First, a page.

Volume 10 Issue 6 - September 11, 2009 PDF
High-Speed GaN-based Green Light Emitting Diodes with Partially n-doped Active Layers and Current-Confined Apertures
J.-W. Shi, Jinn-Kong Sheu*, C.-H. Chen, G.-R. Lin, W.-C. Lai

Institute of Electro-Optical Science and Engineering, College of Sciences, National Cheng Kung University

IEEE Electron Device Letters, Vol. 29, No. 2, 2008.pages:158-160

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High-speed red light-emitting diodes (LEDs) often serve as key transmitter components for communication networks using plastic optical fibers (POFs). According to the media-oriented systems transport (MOST) standard they must run at a data rate of 22.5Mb/s.  However, the optical bandwidth of the red operating window (~650nm) of the current commercially used polymethylmethacrylate (PMMA) POF is narrower, and the propagation loss higher (0.125dB/m vs. 0.09dB/m) than that of the high-performance POF system. This operates under a PMMA loss minimum window, which has a wavelength of around 500nm.  The III-nitride-based green LEDs would thus be a more promising choice for such applications.  Although the material dispersion of PMMA fiber at around 520nm wavelength is higher (1.5 times higher) than at 650nm wavelength, the dispersion-free window in total dispersion spectrum, which includes waveguide dispersion and material dispersion, may be shifted to 520nm by optimizing the index profile of PMMA fiber.  In this paper we demonstrated an InXGa1-XN/GaN-based high-speed green LED with a current-confined aperture and partial n-type doping InXGa1-XN/GaN based multiple-quantum-wells (MQWs).  With this device, one can achieve an extremely high electrical-to-optical (EO) 3-dB bandwidth (~330MHz), limited only by the spontaneous lifetime of our MQWs, with a reasonable POF coupling power (~264μW) suitable for POF communications.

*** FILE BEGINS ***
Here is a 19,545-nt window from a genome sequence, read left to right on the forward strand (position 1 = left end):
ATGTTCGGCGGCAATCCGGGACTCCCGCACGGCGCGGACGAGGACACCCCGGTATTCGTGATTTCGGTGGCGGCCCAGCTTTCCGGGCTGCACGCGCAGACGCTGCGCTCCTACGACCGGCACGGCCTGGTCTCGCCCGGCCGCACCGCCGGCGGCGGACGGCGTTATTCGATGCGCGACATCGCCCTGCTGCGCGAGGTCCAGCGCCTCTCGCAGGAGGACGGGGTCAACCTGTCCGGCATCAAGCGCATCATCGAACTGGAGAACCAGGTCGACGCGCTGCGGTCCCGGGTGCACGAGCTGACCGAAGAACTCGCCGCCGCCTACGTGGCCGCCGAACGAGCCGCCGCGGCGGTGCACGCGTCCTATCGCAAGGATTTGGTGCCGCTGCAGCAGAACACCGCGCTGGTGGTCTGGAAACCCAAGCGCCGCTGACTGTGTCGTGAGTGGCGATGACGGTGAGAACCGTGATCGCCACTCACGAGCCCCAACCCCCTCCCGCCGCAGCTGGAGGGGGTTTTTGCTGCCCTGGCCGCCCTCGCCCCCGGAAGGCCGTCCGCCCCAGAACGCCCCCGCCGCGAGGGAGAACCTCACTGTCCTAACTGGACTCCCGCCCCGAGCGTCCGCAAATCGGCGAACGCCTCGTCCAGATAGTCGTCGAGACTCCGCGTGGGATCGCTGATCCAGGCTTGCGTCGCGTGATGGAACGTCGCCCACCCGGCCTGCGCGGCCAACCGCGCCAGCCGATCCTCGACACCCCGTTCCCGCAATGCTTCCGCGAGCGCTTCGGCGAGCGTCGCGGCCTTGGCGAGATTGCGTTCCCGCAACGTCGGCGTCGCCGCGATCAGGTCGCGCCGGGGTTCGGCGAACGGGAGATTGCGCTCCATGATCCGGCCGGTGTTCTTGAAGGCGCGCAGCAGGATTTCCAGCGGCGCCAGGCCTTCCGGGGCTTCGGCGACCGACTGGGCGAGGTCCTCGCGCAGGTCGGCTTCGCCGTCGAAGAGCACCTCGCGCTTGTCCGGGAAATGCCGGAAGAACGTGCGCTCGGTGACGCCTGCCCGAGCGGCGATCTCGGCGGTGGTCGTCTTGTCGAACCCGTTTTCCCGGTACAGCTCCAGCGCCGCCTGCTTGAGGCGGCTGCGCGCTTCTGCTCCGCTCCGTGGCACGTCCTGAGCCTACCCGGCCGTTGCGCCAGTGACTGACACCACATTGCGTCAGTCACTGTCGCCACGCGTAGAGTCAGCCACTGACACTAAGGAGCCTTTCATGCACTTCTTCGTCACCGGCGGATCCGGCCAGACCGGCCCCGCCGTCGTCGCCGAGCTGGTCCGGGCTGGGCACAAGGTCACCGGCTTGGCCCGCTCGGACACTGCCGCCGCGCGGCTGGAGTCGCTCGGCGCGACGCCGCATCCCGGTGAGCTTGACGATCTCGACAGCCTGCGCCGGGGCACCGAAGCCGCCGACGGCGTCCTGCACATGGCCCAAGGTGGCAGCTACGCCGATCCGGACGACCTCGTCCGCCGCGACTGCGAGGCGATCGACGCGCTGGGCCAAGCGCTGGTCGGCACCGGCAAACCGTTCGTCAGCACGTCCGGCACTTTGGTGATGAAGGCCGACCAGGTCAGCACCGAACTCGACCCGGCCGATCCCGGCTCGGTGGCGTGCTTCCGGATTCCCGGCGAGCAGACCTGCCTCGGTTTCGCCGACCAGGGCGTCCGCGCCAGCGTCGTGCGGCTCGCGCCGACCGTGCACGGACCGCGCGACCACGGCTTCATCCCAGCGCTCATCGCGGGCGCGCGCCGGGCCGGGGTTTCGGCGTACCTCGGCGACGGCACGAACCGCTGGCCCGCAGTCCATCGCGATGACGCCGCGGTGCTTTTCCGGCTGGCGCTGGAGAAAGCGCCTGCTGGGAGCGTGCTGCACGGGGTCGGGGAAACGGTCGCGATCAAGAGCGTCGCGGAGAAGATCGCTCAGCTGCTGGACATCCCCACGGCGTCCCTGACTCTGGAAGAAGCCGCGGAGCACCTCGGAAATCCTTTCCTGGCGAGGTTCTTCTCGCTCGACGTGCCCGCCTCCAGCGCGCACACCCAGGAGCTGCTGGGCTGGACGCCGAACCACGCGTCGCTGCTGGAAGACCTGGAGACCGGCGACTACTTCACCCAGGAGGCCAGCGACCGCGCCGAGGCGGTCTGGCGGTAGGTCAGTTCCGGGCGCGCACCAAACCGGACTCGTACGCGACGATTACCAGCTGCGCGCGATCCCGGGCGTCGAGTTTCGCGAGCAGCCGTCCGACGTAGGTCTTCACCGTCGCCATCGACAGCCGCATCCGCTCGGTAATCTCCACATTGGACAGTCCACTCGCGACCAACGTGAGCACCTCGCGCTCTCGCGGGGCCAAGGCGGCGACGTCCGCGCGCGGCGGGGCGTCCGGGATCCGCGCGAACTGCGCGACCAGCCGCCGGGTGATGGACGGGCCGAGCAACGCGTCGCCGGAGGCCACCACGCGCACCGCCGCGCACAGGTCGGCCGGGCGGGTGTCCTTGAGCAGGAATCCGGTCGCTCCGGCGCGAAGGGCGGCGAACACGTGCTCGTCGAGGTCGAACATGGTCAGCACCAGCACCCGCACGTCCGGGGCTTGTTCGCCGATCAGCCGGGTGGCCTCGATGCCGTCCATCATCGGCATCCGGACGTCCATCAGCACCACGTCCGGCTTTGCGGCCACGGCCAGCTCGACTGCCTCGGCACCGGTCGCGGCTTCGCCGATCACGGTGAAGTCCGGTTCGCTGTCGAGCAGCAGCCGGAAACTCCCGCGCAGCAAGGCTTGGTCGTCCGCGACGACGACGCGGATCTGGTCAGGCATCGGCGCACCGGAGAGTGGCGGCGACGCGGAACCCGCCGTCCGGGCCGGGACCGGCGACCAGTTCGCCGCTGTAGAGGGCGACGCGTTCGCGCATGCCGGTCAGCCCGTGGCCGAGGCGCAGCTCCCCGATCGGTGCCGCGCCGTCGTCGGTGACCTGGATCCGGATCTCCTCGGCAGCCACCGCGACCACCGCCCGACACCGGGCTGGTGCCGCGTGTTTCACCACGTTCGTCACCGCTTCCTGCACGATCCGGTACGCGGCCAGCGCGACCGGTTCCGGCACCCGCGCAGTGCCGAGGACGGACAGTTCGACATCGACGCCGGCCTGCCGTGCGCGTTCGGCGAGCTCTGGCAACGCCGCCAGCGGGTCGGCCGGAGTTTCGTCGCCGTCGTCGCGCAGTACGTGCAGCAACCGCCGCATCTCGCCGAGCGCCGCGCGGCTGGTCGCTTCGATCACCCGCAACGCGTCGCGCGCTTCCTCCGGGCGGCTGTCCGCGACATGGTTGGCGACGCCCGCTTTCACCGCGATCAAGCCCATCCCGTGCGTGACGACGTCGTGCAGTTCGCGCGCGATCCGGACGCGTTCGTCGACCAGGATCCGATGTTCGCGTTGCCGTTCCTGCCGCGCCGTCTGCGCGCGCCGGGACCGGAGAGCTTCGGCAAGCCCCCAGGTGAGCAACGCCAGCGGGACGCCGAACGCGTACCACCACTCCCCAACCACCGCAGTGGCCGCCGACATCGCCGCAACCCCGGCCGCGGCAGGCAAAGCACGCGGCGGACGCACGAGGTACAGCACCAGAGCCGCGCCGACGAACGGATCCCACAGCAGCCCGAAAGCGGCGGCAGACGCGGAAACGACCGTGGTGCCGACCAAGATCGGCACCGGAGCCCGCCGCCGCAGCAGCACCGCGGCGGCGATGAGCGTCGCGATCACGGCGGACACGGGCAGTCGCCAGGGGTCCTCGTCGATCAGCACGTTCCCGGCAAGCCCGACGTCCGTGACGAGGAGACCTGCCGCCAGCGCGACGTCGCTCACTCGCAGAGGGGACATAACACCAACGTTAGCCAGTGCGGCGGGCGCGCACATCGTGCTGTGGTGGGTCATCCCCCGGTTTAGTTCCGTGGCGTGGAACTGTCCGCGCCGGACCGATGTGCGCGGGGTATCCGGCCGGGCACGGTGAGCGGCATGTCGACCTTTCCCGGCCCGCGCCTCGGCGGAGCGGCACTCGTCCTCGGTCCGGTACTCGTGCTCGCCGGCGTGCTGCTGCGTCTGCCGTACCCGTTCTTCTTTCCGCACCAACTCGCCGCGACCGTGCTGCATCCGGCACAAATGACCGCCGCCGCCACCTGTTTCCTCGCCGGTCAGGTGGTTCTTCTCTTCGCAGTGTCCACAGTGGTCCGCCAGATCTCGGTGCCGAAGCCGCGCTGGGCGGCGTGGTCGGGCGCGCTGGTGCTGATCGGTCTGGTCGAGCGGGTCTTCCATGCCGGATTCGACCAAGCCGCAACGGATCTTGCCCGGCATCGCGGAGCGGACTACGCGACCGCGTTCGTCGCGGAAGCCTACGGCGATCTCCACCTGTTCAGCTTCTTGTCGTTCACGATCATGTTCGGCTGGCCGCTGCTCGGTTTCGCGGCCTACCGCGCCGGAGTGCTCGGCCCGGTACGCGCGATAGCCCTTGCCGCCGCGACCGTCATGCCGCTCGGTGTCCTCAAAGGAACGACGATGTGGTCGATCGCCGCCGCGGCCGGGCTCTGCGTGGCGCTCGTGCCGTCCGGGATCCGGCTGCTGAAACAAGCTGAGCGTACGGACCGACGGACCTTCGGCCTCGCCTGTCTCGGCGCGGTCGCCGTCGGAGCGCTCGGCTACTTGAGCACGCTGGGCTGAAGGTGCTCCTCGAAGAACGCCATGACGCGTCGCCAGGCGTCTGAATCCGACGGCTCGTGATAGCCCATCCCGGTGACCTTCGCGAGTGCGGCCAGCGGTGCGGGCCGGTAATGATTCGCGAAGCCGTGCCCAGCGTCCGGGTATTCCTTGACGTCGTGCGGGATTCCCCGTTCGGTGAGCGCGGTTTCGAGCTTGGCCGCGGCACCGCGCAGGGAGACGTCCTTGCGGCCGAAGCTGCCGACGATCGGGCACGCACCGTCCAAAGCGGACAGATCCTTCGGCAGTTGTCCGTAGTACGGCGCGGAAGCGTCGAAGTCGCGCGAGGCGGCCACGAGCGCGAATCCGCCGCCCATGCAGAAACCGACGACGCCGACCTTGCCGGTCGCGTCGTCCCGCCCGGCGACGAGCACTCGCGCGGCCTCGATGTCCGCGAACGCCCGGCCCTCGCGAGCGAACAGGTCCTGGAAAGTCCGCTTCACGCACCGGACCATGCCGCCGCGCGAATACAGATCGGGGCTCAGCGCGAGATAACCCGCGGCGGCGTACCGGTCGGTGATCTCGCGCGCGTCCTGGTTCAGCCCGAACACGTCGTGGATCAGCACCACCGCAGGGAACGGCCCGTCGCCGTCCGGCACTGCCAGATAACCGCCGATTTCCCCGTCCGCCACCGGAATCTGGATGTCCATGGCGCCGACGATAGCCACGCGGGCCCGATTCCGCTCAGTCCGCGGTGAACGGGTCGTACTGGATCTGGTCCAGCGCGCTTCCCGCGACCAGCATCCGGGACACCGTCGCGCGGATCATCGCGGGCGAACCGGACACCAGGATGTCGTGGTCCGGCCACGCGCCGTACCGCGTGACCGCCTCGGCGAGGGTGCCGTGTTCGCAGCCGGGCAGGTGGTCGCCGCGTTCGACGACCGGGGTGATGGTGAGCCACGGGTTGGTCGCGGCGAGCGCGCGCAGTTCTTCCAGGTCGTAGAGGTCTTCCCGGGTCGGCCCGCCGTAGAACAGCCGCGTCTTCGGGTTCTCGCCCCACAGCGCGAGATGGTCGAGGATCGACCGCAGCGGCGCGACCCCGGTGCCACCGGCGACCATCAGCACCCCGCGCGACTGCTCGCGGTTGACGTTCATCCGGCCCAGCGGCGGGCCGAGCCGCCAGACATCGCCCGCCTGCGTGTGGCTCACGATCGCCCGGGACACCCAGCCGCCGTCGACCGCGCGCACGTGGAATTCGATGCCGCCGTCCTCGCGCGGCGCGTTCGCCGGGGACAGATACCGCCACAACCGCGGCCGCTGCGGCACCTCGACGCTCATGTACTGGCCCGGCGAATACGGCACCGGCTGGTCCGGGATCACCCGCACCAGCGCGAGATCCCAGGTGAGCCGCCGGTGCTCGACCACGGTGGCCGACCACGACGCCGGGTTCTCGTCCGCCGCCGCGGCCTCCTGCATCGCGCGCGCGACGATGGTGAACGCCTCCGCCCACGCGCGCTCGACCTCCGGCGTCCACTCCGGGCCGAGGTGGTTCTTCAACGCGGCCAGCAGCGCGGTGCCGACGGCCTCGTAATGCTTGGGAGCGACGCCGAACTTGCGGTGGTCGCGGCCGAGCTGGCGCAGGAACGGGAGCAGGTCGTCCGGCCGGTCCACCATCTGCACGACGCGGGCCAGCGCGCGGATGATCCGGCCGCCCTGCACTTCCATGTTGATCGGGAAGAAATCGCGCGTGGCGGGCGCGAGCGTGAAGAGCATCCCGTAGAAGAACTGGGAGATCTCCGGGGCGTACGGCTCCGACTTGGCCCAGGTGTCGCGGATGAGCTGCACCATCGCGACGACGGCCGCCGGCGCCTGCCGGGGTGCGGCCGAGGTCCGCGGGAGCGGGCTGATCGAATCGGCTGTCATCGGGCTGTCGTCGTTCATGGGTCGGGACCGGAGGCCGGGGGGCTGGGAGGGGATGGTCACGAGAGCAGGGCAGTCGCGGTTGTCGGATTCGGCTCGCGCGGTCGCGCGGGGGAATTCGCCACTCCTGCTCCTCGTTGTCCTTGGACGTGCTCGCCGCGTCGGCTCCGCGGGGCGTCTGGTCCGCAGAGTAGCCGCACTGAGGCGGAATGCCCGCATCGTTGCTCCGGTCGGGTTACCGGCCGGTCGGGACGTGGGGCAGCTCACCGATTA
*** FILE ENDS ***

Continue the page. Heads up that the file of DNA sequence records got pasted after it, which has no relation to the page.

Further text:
The LED wafers were grown by metal-organic-chemical-vapor-deposition (MOCVD) on a sapphire substrate.  The active region of the LED was a ten-period InXGa1-XN/GaN based MQW structure, which consists of a 135Å-thick GaN barrier layer and a 25Å-thick InXGa1-XN well layer in each period.  The n-type doping density was around 5×1017cm-3 in seven of the GaN barrier layers near the n-type cladding layer.
Fig.1 A conceptual cross-sectional view of the demonstrated LED. The inset shows the top-view of device after zooming in on the active current-confined aperture. For clearness, figure is not drawn according to scale.